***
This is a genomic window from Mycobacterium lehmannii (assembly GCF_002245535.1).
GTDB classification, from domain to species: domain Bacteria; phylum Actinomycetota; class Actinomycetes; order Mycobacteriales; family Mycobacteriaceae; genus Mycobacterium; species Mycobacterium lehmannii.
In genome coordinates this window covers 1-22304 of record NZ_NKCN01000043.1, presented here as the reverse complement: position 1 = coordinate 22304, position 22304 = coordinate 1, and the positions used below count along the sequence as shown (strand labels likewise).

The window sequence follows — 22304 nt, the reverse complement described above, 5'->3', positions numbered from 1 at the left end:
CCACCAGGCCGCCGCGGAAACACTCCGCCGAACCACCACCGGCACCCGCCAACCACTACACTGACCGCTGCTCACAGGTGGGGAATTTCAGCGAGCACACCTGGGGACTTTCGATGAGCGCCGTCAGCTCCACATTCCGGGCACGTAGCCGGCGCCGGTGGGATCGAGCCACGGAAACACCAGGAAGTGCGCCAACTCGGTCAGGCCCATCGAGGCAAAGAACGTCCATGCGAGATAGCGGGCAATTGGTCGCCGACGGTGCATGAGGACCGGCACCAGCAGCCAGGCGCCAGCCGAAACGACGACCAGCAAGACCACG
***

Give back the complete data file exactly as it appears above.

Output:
This is a genomic window from Mycobacterium lehmannii (assembly GCF_002245535.1).
GTDB classification, from domain to species: domain Bacteria; phylum Actinomycetota; class Actinomycetes; order Mycobacteriales; family Mycobacteriaceae; genus Mycobacterium; species Mycobacterium lehmannii.
In genome coordinates this window covers 1-22304 of record NZ_NKCN01000043.1, presented here as the reverse complement: position 1 = coordinate 22304, position 22304 = coordinate 1, and the positions used below count along the sequence as shown (strand labels likewise).

The window sequence follows — 22304 nt, the reverse complement described above, 5'->3', positions numbered from 1 at the left end:
CCACCAGGCCGCCGCGGAAACACTCCGCCGAACCACCACCGGCACCCGCCAACCACTACACTGACCGCTGCTCACAGGTGGGGAATTTCAGCGAGCACACCTGGGGACTTTCGATGAGCGCCGTCAGCTCCACATTCCGGGCACGTAGCCGGCGCCGGTGGGATCGAGCCACGGAAACACCAGGAAGTGCGCCAACTCGGTCAGGCCCATCGAGGCAAAGAACGTCCATGCGAGATAGCGGGCAATTGGTCGCCGACGGTGCATGAGGACCGGCACCAGCAGCCAGGCGCCAGCCGAAACGACGACCAGCAAGACCACG